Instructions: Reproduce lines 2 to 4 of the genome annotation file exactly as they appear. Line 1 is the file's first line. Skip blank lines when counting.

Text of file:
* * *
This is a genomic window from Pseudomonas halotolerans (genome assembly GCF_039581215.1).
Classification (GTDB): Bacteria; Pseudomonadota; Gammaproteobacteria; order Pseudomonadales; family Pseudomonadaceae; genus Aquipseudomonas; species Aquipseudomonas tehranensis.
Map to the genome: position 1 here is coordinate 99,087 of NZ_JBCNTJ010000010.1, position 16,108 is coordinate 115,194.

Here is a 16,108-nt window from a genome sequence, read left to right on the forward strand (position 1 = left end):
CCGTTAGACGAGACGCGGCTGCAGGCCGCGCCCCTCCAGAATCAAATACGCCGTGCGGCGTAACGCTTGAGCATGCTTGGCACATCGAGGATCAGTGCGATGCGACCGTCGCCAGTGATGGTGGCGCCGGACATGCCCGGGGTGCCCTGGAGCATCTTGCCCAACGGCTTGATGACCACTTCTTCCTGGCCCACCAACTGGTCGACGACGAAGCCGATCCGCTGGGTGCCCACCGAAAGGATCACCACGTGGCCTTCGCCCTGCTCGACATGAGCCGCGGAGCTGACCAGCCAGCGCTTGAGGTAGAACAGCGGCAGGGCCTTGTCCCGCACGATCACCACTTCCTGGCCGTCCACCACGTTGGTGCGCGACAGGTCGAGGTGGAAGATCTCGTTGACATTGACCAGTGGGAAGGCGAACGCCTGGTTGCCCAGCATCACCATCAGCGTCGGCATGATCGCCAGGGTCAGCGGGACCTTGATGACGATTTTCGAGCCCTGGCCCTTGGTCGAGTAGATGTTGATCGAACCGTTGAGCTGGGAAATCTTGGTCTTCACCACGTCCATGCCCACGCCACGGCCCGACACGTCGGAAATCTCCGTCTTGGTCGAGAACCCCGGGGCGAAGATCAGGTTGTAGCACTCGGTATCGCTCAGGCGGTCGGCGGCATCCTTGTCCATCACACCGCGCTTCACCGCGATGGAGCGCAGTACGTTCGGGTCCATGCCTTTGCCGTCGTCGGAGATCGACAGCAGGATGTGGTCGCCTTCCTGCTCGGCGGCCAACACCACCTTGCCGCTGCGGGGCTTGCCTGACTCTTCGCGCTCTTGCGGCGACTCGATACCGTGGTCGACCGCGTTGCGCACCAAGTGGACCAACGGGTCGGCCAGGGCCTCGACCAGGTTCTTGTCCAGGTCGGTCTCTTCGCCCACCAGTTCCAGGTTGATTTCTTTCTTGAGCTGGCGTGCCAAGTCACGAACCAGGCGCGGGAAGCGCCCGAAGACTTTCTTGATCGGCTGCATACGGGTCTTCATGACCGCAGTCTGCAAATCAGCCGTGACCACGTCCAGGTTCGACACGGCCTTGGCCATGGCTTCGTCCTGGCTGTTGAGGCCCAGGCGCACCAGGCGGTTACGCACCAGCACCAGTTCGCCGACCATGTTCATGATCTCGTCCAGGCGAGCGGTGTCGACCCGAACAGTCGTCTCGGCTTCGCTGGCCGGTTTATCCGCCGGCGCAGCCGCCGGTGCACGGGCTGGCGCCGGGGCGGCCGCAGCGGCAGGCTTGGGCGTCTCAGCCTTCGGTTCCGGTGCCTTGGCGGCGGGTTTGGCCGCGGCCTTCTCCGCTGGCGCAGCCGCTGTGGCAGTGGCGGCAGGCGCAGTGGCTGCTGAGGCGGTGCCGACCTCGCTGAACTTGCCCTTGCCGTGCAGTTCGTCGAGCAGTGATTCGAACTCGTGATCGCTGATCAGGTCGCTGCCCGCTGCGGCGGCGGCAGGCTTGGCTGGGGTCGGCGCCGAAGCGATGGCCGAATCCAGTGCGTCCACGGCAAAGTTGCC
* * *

Classification (GTDB): Bacteria; Pseudomonadota; Gammaproteobacteria; order Pseudomonadales; family Pseudomonadaceae; genus Aquipseudomonas; species Aquipseudomonas tehranensis.
Map to the genome: position 1 here is coordinate 99,087 of NZ_JBCNTJ010000010.1, position 16,108 is coordinate 115,194.

Here is a 16,108-nt window from a genome sequence, read left to right on the forward strand (position 1 = left end):